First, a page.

Monday, April 16, 2012

This past Sunday was the first time in years that I did not lead a Joy Sunday on the Sunday after Easter. It felt a bit odd. But as I sat with the congregation's position, their frustrations, hurt, confusion, anxiety, fears, and fragile finances, they were simply not in a place yet, to celebrate Joy Sunday. Make no mistake, I believe they need to celebrate Joy Sunday. They need to reconnect with the joy of their faith, with the joy that the Resurrection of our Lord brings to us and to the world. But, they are simply not there yet. I retain hope that they will come to that place.
It was especially apparent after the last council meeting even as I played with the idea of a modified Joy Sunday and my sermon.
I chose instead to focus on Thomas and the risen Christ in their midst, who tells them twice in this passage: "Peace be with you." God's Spirit drew me to those words of Christ's peace of forgiveness, peace of love, peace of the joy of his risen presence, peace of grace, peace of hope that I knew they needed to hear and be with.
It all went well. The paschal candle was lit without incident, communion went well with everything decent and in order and even all the hymns that were joyful and mentioned joy, all worked together very well. It was a good worship experience.
I look forward to celebrating Joy Sunday again, sometime, wherever I may be serving. And in the meanwhile, I will look to the joy of my faith and scatter joy wherever I serve in subtle and not so subtle ways. I will save the bottles of bubbles and kazoos and know there will be a time to come when
they will be used and needed.
I am still mulling over Still by Lauren F. Winner. I enjoyed her book immensely, resonating the dark night of my soul with her experience of God's hiddenness. The Great Silence I have been living through is echoed through her book. Her retelling of the Eucharist with an elderly couple, the husband who could not eat and whose wife ate the wafer for him was touching and perceptive.
I especially liked her location lectio divina and hope to incorporate that type of lectio in my own faith life.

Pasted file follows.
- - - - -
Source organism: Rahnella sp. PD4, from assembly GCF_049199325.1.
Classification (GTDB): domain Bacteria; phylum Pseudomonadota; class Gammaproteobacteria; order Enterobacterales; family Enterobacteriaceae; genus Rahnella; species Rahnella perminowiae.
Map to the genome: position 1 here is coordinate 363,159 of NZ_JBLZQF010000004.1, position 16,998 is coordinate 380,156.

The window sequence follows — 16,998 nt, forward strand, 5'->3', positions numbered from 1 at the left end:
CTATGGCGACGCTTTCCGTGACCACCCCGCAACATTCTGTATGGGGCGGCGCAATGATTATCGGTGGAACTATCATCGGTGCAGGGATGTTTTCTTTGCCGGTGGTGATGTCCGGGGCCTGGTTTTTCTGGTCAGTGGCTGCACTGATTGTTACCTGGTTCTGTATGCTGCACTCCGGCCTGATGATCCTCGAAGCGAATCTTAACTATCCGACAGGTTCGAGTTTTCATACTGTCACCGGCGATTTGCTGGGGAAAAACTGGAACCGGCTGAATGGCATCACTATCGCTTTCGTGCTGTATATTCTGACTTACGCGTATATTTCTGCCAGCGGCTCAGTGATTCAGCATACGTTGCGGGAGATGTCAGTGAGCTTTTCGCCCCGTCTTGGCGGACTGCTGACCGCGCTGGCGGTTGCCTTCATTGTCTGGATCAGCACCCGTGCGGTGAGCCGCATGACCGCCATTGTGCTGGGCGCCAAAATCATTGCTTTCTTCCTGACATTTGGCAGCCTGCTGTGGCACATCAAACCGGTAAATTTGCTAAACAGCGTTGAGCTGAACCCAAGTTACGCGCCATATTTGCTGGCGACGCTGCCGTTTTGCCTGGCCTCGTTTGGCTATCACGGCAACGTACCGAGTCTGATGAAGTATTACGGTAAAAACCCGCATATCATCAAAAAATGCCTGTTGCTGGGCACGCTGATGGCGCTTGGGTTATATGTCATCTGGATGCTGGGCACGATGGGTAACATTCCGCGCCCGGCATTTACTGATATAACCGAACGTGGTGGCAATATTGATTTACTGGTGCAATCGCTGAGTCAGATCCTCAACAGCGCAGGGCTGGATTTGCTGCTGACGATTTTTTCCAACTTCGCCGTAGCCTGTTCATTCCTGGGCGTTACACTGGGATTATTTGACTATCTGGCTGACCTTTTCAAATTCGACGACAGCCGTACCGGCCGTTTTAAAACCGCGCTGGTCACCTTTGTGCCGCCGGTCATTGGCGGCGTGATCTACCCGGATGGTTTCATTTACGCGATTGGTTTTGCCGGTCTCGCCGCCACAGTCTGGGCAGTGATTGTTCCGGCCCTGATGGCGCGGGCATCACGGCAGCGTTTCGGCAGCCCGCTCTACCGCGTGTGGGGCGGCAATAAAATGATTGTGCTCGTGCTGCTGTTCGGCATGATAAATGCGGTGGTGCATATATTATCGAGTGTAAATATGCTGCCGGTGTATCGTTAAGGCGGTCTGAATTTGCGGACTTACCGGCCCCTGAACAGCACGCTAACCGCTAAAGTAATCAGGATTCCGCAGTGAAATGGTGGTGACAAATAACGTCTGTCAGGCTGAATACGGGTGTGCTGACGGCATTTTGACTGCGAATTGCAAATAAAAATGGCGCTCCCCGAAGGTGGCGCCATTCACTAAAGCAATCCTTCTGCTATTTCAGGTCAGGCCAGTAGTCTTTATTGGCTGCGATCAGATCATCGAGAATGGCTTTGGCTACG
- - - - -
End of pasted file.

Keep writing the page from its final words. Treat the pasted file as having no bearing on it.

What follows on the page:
It was a wonderful read and I could not wait to get her next thoughts.
Surely our faith journeys are unique and there are those times when God is hidden or silent but never absent. It is helpful, encouraging and inspiring to read of other's experiences and how God continues to be present to us, connect to us and draw us into God, even in times of hiddenness, dark nights, and silence.
Truly I appreciated not only receiving this book, but Lauren's offering and honesty in living through this time of her faith journey. May it encourage all who go through times of doubt, silence, and distance from God.
I am better for having read it and will continue to refer to Still. From Still, I can take heart, and continue to listen for and speak to the Great Silence who I know is still with me.

Thursday, April 12, 2012

is what the American Presidential campaign is today. It shames me and makes me angry. It should shame and anger us all.
The May Reader's Digest noted that one campaign can cost a total of 707 million dollars, nearly a billion dollars!
61 million in travel
65 million in staff
435 million in advertising
54 million in operations
30 million in fund raising
28 million in polling
34 million in events
For a grand total of 707 million dollars that could go to reduce the deficit, fund health care for children, seniors, and the indigent, and other programs.
What are we doing, folks? Other countries have time limits on campaigns and spending limits on campaigns, like Ireland.
Campaigning should be limited to three months and a cap set on spending.